IoT For All escaped the wind and rain of Hurricane Florence and traveled to sunny Los Angeles for Mobile World Congress Americas 2018 to bring you exclusive insights from the show. Although the communications industry was buzzing about the implications of 5G, the theme of the event this year from an IoT perspective was definitely solutions. In this MWCA 2018 recap, we’ll give you both a bird’s eye view of the show and some exclusive insights from our interviews so that you know how each player is navigating the landscape.
Companies large and small are focusing more of their product budgets and go-to-market strategy around pre-built, end-to-end solutions to customer problems. We view this as a significant step in the right direction to achieving the business penetration and scale predicted by IoT market analysts.
Although we met many companies moving the needle, we’re proud to present our Top 10 movers and shakers based on exclusive in-person interviews:
Located on the Space Coast in Melbourne Florida, the Ubicquia team has built an impressive portfolio of modular smart street lighting products that can be quickly and affordably installed by cities, municipalities, and utilities. Ian Aaron, CEO, and Tre Zimmerman, CTO & Co-founder, told IoT For All that in addition to helping customers accelerate the transition to more energy efficient LED lights, Ubicquia’s elevated products (most streetlights are 25 ft. off of the ground) serve as both electrical and communications hubs for all manner of devices, including video cameras, air quality sensors, gunshot detectors, and environmental monitors.
Their Ubicell router uses a standard NEMA socket design that is compatible with more than 300 million streetlights worldwide. It provides advanced lighting controls that optimize efficiency based on ambient lighting conditions and allows different settings (color, intensity, etc.) to indicate emergencies or other unusual conditions. They also have larger form factors such as the Ubihub and Ubimetro that offer advanced features including the ability to serve as small cells for emerging 5G networks. Add in Wifi hotspots, Power over Ethernet (PoE) ports, connections for fiber, and LoRa connectivity, and you’ve got a potent, powered communications hub ready for installation on every city block and along most streets. You can check out the possibilities on their website and get updates through their Twitter.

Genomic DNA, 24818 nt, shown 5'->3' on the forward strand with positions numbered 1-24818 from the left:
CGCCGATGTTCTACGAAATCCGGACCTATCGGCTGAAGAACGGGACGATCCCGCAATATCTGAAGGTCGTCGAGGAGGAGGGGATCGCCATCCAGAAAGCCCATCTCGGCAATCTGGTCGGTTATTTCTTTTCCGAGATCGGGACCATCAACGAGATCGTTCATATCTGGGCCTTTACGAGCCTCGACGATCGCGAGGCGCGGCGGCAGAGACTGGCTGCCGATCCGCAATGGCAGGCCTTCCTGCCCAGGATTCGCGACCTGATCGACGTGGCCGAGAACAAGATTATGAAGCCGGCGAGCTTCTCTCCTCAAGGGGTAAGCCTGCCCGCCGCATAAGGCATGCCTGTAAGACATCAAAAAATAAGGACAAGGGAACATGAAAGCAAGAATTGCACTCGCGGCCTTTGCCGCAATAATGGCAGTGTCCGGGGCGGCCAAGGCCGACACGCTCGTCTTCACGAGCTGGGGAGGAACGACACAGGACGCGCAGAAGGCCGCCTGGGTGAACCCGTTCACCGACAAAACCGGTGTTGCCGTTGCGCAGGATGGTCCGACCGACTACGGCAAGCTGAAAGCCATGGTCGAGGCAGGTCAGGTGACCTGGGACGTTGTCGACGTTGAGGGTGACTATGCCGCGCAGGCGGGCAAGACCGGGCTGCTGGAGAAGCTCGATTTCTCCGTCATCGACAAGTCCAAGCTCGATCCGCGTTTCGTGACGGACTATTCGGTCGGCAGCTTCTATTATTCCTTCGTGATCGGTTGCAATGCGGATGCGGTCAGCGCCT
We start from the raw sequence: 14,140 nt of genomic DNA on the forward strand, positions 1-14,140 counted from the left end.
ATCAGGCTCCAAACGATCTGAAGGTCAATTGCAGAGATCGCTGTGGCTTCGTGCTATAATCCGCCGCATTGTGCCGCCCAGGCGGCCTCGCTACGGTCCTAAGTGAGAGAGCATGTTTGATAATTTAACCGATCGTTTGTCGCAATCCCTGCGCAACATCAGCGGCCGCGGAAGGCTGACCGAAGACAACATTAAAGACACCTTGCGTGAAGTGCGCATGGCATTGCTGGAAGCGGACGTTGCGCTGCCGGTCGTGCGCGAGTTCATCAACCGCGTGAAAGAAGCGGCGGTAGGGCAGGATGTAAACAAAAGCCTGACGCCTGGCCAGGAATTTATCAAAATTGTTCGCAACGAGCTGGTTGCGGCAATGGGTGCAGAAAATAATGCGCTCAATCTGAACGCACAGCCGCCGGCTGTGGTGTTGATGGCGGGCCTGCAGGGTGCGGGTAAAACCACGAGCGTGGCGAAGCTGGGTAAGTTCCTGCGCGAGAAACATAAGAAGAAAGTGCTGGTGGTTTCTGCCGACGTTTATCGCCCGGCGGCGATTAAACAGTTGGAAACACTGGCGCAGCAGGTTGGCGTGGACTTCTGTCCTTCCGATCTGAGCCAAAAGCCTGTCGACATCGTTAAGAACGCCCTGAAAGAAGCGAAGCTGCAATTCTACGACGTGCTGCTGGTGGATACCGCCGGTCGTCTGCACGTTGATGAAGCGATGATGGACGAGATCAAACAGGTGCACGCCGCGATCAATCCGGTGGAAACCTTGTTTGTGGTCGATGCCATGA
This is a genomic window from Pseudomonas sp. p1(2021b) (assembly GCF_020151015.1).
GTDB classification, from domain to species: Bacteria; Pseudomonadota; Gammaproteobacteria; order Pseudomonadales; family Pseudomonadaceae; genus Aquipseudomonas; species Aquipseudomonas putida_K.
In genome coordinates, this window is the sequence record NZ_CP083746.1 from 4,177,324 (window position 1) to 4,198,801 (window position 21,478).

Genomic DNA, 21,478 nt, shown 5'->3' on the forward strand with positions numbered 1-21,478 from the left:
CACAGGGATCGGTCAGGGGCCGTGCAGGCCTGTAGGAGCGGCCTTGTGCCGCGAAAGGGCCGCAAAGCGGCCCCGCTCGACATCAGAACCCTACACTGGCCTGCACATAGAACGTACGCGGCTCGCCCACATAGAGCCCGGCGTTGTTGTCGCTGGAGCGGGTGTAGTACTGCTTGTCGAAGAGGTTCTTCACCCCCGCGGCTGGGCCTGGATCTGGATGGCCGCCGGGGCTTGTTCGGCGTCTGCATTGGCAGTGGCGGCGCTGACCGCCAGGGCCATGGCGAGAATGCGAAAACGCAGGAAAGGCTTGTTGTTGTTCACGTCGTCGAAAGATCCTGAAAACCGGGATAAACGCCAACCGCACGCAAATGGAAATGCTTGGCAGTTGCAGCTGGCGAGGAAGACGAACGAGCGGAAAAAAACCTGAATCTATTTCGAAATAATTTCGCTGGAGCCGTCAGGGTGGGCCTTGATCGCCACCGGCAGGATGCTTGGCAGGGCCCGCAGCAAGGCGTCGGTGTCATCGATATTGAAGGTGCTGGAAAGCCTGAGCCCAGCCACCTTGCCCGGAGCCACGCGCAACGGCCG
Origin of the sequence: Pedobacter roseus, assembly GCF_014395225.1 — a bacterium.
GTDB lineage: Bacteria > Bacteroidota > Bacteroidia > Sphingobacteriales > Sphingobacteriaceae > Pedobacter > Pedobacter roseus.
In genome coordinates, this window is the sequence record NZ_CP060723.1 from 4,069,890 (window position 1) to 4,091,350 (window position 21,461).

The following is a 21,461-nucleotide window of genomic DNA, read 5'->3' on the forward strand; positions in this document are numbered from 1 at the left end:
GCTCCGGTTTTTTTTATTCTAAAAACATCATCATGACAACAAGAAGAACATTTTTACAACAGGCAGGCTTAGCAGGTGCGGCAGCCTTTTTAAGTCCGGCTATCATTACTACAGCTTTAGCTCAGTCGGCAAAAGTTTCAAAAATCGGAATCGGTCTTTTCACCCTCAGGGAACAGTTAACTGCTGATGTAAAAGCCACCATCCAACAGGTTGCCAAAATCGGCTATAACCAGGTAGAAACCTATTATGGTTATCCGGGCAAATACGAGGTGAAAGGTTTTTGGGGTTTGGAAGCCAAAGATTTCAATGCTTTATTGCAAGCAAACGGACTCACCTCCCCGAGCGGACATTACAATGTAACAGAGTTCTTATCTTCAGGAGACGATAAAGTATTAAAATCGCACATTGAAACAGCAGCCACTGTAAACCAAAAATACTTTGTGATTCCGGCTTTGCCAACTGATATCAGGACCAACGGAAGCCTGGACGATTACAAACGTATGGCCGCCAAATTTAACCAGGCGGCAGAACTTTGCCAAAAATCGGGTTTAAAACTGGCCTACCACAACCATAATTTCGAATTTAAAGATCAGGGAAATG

We caught up with KORE’s CEO Romil Bahl before the show on Thursday morning and came away excited about their recently announced focus on packaged IoT solutions and technology-enabled services. Since Romil came on board eleven months ago, KORE has rebranded itself as an end-to-end solutions provider and strategic white-glove consulting company focused like a laser on delivering business outcomes that scale.
Romil and his team have brought in product managers and united the various assets they have acquired into a one-stop shop for customers looking to deploy IoT systems that deliver on an advertised ROI. KORE’s carrier-agnostic positioning and nimble go-to-market strategy are starting to pay dividends with wins in verticals such as fleet management (courtesy of subsidiary Position Logic), healthcare, and logistics. Headquartered in Atlanta and 400 strong, KORE is quickly establishing itself as a go-to company for a diverse set of business customers. Learn more about what they’re doing on their website and by following them on Twitter.
If you were wondering what the former team at Sybase 365 has been up to since their acquisition by German software powerhouse SAP in 2010, we have an update for you. Sethu M (President, SAP Digital Interconnect) and Vaibhav Vohra (VP & Head of Product Management) told us that the 250-person division (and now known as SAP Digital Interconnect), has continued to refine and expand their unique cloud-based cellular core network. Their software-only solution covers 99.5% of the world, supports global roaming across carriers, and underpins the connectivity services of most social networks and banks. They’ve recently launched capabilities to enable intelligent interconnect services (including social media channels) to enable developers to bring global connectivity to their apps and systems.